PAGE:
In the few weeks that I’ve been a cancer-card-toting member of this exclusive club, “Mothers with Cancer,” I’ve been amazed at (and sometimes intimidated by) the quality of the writing by the women here. As I read their stories and their essays and their poetry, I am moved by their writing abilities, for sure. I’m also moved by their ability to cope. But what I find especially moving is the solidarity I find here–the power of shared experiences.
Lately, some of us have been talking about acceptance. Read Jen’s “What Now” post or Laurie’s “on perspective” post or Stella’s “Validation” post. The common thread among these stories is that these women are seeking ways to understand, incorporate and accept their experiences. I, too, have been floating the idea of acceptance; of packing up my experiences and outcomes and moving on to the next town.
But this is where I have to come clean and say that I’m still sitting at the station. One day, I find myself ready to leave the familiar topics of bad hair days and bad boob jobs behind me. The next day, all I want to write about are my curls behaving badly and my girls gone wild.
Back in the day (a year ago), my blog was the hair and boobs show. I angsted about my hair. But that topic actually was a clever cover for my real angst–my reconstructed boobs. In a nutshell (no pun intended) I had my little, nearly-a-cup breasts removed by bilateral mastectomy, followed by expansion. The outcome? Here’s what I said last October, in the post Tits Are for Kids:
“It looks like the kids sucked the architecture out of your boobs,” my ex used to note. To his credit, he usually followed that observation with one of his basic tenets of life: Tits are for kids. It’s one reason I loved being married to my ex. While other husbands were sent into another orbit by an ample rack, mine seemed satisfied with an ample hip-to-waist ratio, which I was able to supply non-surgically.
These days I’m slightly tit-centric myself. I see breasts everywhere: in the double D-cup muffins at Starbucks, on the Bebe mannequins in the mall, under the Prana yoga tops at the gym, at my daughter’s middle school. On the first day of 6th grade, my daughter asked that I wait in the quad with her until a few friends arrived. While waiting, I noticed a mom with a blond pony tail wearing tight boot-cut jeans and a snug little black T, under which were perfect Barbie cones. “Dang,” I said to my daughter. “Do you think she’s a student? Try competing with that!” K. asked me to get in the car and go to work.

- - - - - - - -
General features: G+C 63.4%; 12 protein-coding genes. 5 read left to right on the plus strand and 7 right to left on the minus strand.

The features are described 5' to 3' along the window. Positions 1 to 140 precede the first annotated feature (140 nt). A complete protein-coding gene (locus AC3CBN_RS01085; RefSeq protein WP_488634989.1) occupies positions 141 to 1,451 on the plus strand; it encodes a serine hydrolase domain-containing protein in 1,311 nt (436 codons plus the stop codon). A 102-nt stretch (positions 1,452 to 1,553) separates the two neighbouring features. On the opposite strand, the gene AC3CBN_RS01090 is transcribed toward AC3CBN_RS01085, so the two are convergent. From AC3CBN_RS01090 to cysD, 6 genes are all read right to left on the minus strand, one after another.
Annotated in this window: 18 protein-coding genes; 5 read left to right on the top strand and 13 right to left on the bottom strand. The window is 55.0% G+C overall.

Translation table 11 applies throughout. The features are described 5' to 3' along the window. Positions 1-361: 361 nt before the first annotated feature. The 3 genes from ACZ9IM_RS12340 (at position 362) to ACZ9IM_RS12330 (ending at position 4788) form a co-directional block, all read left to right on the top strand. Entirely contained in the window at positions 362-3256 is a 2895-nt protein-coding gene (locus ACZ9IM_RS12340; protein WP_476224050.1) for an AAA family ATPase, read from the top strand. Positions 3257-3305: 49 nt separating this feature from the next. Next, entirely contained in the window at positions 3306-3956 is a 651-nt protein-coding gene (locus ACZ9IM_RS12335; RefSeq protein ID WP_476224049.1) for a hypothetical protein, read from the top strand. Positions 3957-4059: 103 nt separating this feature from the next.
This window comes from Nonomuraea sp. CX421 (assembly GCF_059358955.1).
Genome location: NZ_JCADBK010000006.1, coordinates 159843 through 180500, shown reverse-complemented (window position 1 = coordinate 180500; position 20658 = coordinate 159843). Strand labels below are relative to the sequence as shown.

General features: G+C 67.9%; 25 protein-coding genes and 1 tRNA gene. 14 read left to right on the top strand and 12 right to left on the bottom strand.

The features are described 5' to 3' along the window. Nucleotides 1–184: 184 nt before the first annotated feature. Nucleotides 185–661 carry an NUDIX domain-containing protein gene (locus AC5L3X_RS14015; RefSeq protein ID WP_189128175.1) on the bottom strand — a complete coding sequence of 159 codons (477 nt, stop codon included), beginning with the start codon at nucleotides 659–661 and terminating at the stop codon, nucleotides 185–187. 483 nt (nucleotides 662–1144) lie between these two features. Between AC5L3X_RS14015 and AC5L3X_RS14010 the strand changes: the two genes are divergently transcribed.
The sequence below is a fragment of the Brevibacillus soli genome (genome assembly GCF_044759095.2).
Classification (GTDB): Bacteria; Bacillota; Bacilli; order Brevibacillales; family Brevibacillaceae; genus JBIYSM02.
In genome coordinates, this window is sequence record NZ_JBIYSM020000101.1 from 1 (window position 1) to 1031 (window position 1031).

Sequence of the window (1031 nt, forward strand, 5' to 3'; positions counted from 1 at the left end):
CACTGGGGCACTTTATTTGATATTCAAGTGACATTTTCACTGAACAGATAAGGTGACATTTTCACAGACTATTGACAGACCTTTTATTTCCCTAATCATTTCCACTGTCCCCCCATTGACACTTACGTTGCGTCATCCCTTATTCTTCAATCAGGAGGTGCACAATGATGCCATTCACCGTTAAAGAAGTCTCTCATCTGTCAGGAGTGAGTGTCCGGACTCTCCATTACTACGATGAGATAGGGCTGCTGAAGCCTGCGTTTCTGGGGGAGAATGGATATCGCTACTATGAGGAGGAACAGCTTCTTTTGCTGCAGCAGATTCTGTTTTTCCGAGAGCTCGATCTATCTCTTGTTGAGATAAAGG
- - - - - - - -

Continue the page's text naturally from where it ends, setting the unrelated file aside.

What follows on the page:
In other words, during my expansion I was as totally and completely focused on breasts as a pre-teen boy. They occupied a startling number of my waking and sleeping thoughts. And despite my best efforts to make sure my new-boob expectations were realistic, I was deeply dissatisfied with the physical outcome of my reconstruction.
The unveiling of my new breasts in my plastic surgeon’s office was probably one of the most difficult moments of my life. As the bandages came off and my flat, uneven “breasts” with the misplaced nipples were revealed, I held back the tears. The end of the long, hard road I’d traveled was unremarkable, forgettable, disappointing. I think one of the things holding me up during chemo and radiation was the vision of my new breasts–not like they were, but realistic enough for me to feel comfortable in my body again. When that didn’t happen, I fell into a deep, dark funk unlike any I’ve ever experienced before. All that postponed and suppressed grief came to the surface, demanding expression.
Since then, there have been moments when I thought I’d found complete acceptance. Moments in which I experience deep gratitude for my health and for a boyfriend who, like my ex, seems to see me as a complete (if not moderately damaged) package. Would he prefer that I had my original breasts? Yes. Absolutely. But he constantly reassures me that I’m “much more than my boobs.”
I felt a wave of relief when I finally made the surgery appointment for my reconstruction revision this November with a new plastic surgeon. I would love to say that I’ve moved on, that I’ve accepted the circumstances of my new life, which include very odd-looking breasts that may or may not be improved upon this Fall. The truth is, I don’t think I can do really do that until it’s really, truly done. Until someone says, “Jill, this is as good as it gets.”
Jen said in a comment recently, “work in progress, baby.” I want to believe that. I would like to join her and the others here in their ability to accept. For now, I’m waiting at the station in this little town. But, I’m grateful for the people who ocassionaly sit down next to me and share their travel stories.